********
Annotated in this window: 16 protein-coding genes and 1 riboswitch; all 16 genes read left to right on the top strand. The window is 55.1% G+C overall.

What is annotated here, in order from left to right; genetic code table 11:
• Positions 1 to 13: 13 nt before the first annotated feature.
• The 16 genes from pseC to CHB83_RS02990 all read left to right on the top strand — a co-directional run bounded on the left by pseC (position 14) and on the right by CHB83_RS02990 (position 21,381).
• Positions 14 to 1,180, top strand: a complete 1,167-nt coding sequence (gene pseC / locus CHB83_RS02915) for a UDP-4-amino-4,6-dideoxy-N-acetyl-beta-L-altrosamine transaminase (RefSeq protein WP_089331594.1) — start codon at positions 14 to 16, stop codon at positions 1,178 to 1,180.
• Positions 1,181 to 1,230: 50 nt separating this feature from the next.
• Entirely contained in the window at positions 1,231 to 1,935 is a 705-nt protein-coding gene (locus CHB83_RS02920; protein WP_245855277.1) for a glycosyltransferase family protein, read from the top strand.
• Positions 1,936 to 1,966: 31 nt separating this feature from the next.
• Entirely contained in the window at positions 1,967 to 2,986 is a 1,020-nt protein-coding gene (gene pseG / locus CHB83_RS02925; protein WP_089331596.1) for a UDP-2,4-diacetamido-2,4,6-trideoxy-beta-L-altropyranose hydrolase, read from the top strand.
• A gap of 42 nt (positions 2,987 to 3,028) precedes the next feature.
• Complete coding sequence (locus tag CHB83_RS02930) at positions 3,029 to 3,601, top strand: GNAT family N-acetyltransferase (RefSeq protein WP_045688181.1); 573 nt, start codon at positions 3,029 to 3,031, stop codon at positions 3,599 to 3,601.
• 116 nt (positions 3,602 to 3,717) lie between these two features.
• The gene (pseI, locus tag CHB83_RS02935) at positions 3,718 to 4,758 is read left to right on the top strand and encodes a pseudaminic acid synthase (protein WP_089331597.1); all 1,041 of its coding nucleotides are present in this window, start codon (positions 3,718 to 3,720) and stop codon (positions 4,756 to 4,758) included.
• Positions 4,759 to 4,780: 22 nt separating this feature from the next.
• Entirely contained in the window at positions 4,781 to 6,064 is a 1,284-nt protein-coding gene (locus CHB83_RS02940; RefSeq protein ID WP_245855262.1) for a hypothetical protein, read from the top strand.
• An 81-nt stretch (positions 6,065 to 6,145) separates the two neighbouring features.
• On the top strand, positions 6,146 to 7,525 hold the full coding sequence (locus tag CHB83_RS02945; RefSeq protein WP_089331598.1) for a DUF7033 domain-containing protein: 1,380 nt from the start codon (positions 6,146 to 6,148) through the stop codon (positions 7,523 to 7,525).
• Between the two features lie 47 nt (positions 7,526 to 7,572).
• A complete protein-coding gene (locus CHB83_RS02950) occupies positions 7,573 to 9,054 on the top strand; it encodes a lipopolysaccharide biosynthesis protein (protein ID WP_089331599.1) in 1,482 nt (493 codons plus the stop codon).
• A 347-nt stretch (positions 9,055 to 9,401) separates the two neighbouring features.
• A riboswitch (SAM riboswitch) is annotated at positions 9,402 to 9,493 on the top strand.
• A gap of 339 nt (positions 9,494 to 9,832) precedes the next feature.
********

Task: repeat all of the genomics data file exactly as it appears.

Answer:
Annotated in this window: 16 protein-coding genes and 1 riboswitch; all 16 genes read left to right on the top strand. The window is 55.1% G+C overall.

What is annotated here, in order from left to right; genetic code table 11:
• Positions 1 to 13: 13 nt before the first annotated feature.
• The 16 genes from pseC to CHB83_RS02990 all read left to right on the top strand — a co-directional run bounded on the left by pseC (position 14) and on the right by CHB83_RS02990 (position 21,381).
• Positions 14 to 1,180, top strand: a complete 1,167-nt coding sequence (gene pseC / locus CHB83_RS02915) for a UDP-4-amino-4,6-dideoxy-N-acetyl-beta-L-altrosamine transaminase (RefSeq protein WP_089331594.1) — start codon at positions 14 to 16, stop codon at positions 1,178 to 1,180.
• Positions 1,181 to 1,230: 50 nt separating this feature from the next.
• Entirely contained in the window at positions 1,231 to 1,935 is a 705-nt protein-coding gene (locus CHB83_RS02920; protein WP_245855277.1) for a glycosyltransferase family protein, read from the top strand.
• Positions 1,936 to 1,966: 31 nt separating this feature from the next.
• Entirely contained in the window at positions 1,967 to 2,986 is a 1,020-nt protein-coding gene (gene pseG / locus CHB83_RS02925; protein WP_089331596.1) for a UDP-2,4-diacetamido-2,4,6-trideoxy-beta-L-altropyranose hydrolase, read from the top strand.
• A gap of 42 nt (positions 2,987 to 3,028) precedes the next feature.
• Complete coding sequence (locus tag CHB83_RS02930) at positions 3,029 to 3,601, top strand: GNAT family N-acetyltransferase (RefSeq protein WP_045688181.1); 573 nt, start codon at positions 3,029 to 3,031, stop codon at positions 3,599 to 3,601.
• 116 nt (positions 3,602 to 3,717) lie between these two features.
• The gene (pseI, locus tag CHB83_RS02935) at positions 3,718 to 4,758 is read left to right on the top strand and encodes a pseudaminic acid synthase (protein WP_089331597.1); all 1,041 of its coding nucleotides are present in this window, start codon (positions 3,718 to 3,720) and stop codon (positions 4,756 to 4,758) included.
• Positions 4,759 to 4,780: 22 nt separating this feature from the next.
• Entirely contained in the window at positions 4,781 to 6,064 is a 1,284-nt protein-coding gene (locus CHB83_RS02940; RefSeq protein ID WP_245855262.1) for a hypothetical protein, read from the top strand.
• An 81-nt stretch (positions 6,065 to 6,145) separates the two neighbouring features.
• On the top strand, positions 6,146 to 7,525 hold the full coding sequence (locus tag CHB83_RS02945; RefSeq protein WP_089331598.1) for a DUF7033 domain-containing protein: 1,380 nt from the start codon (positions 6,146 to 6,148) through the stop codon (positions 7,523 to 7,525).
• Between the two features lie 47 nt (positions 7,526 to 7,572).
• A complete protein-coding gene (locus CHB83_RS02950) occupies positions 7,573 to 9,054 on the top strand; it encodes a lipopolysaccharide biosynthesis protein (protein ID WP_089331599.1) in 1,482 nt (493 codons plus the stop codon).
• A 347-nt stretch (positions 9,055 to 9,401) separates the two neighbouring features.
• A riboswitch (SAM riboswitch) is annotated at positions 9,402 to 9,493 on the top strand.
• A gap of 339 nt (positions 9,494 to 9,832) precedes the next feature.